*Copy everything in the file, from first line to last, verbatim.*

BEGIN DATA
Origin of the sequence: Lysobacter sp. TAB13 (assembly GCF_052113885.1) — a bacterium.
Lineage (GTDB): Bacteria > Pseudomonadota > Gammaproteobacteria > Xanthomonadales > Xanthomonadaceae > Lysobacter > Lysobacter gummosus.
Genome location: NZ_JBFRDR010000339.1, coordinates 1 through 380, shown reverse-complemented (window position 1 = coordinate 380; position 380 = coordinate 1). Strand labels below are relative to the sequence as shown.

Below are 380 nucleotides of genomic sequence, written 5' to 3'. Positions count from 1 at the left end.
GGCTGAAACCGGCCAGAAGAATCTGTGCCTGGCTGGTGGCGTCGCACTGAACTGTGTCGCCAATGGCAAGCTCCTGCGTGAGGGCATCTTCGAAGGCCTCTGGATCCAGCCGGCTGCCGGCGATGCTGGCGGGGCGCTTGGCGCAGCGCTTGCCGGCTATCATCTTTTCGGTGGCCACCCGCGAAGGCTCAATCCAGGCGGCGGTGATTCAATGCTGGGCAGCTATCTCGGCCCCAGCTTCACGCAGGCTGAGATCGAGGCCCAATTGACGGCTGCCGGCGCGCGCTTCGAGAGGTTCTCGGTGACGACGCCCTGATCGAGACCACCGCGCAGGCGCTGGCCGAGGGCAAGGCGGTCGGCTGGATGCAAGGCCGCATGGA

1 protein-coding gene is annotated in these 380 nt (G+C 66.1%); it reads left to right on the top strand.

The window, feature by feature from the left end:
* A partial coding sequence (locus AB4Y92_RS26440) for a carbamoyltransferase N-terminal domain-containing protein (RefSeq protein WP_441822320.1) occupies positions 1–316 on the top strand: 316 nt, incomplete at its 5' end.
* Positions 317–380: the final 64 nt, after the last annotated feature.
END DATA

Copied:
Origin of the sequence: Lysobacter sp. TAB13 (assembly GCF_052113885.1) — a bacterium.
Lineage (GTDB): Bacteria > Pseudomonadota > Gammaproteobacteria > Xanthomonadales > Xanthomonadaceae > Lysobacter > Lysobacter gummosus.
Genome location: NZ_JBFRDR010000339.1, coordinates 1 through 380, shown reverse-complemented (window position 1 = coordinate 380; position 380 = coordinate 1). Strand labels below are relative to the sequence as shown.

Below are 380 nucleotides of genomic sequence, written 5' to 3'. Positions count from 1 at the left end.
GGCTGAAACCGGCCAGAAGAATCTGTGCCTGGCTGGTGGCGTCGCACTGAACTGTGTCGCCAATGGCAAGCTCCTGCGTGAGGGCATCTTCGAAGGCCTCTGGATCCAGCCGGCTGCCGGCGATGCTGGCGGGGCGCTTGGCGCAGCGCTTGCCGGCTATCATCTTTTCGGTGGCCACCCGCGAAGGCTCAATCCAGGCGGCGGTGATTCAATGCTGGGCAGCTATCTCGGCCCCAGCTTCACGCAGGCTGAGATCGAGGCCCAATTGACGGCTGCCGGCGCGCGCTTCGAGAGGTTCTCGGTGACGACGCCCTGATCGAGACCACCGCGCAGGCGCTGGCCGAGGGCAAGGCGGTCGGCTGGATGCAAGGCCGCATGGA

1 protein-coding gene is annotated in these 380 nt (G+C 66.1%); it reads left to right on the top strand.

The window, feature by feature from the left end:
* A partial coding sequence (locus AB4Y92_RS26440) for a carbamoyltransferase N-terminal domain-containing protein (RefSeq protein WP_441822320.1) occupies positions 1–316 on the top strand: 316 nt, incomplete at its 5' end.
* Positions 317–380: the final 64 nt, after the last annotated feature.